When Hester discloses her husband to Dimmesdale, she asks for forgiveness for revealing Chillingworth’s identity. Hester is finally ready to let her pasty go by throwing away the Scarlet Letter. The lovers craft a new strategy to escape revenge. But the strategy fails.

Identifying the Main Idea In Literature Is Easy… No More Stress!

When you are faced with the task of identifying the themes in a piece of literature, the aim is to understand the main idea. You need to look at the characters and the plot from varying angles. For example, when answering the question, what is the theme of The Scarlet Letter, you need to look at the characters from the religious, legal, spiritual, and cultural viewpoints. This will help you to see what the writer is emphasizing in a specific chapter or throughout the book.

One thing we need to bring out at this point is that picking themes from a piece of literature can be tricky. You need to practice with different books to develop the right skills. Therefore, what do you do with the assignment at hand? The answer is seeking writing help.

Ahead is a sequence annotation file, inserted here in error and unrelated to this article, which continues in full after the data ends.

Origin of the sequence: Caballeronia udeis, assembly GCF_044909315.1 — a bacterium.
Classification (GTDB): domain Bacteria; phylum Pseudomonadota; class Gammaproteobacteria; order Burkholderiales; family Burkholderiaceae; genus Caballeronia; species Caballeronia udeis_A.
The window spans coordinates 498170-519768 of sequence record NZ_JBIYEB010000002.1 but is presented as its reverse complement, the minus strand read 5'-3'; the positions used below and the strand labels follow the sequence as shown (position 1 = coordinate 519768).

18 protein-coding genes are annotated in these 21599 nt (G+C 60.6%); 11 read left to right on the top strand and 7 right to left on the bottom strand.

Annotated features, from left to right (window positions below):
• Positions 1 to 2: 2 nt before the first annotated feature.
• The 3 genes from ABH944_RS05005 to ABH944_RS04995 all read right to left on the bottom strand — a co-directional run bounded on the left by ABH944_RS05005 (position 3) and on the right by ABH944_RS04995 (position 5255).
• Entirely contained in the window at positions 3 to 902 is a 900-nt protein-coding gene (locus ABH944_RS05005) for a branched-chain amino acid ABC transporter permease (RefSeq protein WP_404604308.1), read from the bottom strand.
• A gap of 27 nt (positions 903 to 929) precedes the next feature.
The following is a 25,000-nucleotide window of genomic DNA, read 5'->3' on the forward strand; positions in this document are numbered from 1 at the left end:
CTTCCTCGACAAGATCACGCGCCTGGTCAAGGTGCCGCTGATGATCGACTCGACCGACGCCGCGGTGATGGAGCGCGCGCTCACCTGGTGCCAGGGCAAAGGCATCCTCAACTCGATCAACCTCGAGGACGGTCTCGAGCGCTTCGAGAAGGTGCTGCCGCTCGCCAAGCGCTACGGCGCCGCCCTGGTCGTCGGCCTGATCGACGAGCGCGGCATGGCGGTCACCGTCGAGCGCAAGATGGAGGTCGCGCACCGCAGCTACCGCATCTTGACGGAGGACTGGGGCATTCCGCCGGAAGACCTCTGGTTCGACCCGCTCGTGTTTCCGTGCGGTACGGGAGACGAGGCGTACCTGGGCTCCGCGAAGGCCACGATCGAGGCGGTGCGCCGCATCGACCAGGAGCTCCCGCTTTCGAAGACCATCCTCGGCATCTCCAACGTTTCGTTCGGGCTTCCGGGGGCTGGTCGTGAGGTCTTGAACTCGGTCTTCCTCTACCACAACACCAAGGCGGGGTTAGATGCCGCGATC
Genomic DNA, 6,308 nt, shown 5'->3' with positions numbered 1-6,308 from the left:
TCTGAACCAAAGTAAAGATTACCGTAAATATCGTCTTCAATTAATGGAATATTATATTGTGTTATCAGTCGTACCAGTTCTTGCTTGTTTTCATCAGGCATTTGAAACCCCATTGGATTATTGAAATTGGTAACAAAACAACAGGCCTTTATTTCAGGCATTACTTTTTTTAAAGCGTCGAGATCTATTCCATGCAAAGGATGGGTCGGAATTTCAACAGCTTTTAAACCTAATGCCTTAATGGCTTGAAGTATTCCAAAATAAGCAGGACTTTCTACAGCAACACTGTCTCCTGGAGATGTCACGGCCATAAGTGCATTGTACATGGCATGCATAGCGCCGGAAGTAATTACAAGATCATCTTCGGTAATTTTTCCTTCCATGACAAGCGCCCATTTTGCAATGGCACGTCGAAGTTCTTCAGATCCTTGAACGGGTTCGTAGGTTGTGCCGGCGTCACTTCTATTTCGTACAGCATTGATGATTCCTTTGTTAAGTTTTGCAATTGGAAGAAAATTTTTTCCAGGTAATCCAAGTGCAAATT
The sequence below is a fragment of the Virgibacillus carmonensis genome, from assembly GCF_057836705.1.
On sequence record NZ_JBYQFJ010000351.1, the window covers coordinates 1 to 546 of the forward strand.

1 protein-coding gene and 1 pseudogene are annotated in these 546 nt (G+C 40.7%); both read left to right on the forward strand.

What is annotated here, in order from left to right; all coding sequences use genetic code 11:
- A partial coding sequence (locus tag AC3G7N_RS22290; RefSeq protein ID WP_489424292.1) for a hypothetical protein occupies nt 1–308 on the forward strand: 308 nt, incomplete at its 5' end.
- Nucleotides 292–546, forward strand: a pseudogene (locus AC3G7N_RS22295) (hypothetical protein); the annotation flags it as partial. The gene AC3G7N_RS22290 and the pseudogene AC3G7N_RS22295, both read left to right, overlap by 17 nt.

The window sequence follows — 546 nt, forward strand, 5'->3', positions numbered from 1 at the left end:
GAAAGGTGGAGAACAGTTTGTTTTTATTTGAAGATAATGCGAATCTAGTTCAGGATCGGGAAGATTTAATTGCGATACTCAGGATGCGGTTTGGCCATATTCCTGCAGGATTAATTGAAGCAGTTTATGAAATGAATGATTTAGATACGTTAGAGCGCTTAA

Notably, it is not just a lack of writing skills that can make identifying themes in a piece of literature difficult. In many cases, students in college might find assignments to identify major themes difficult because the deadline is tight or have other engagements to attend to. The best option is seeking homework help from experts. The writing firms work with expert writers who can easily tell what is the theme/s in a book and know how to present it professionally.

Whether your assignment requires you to identify themes in the Scarlet Letter or other pieces of literature, you can use this post to pick them or seek expert assistance easily.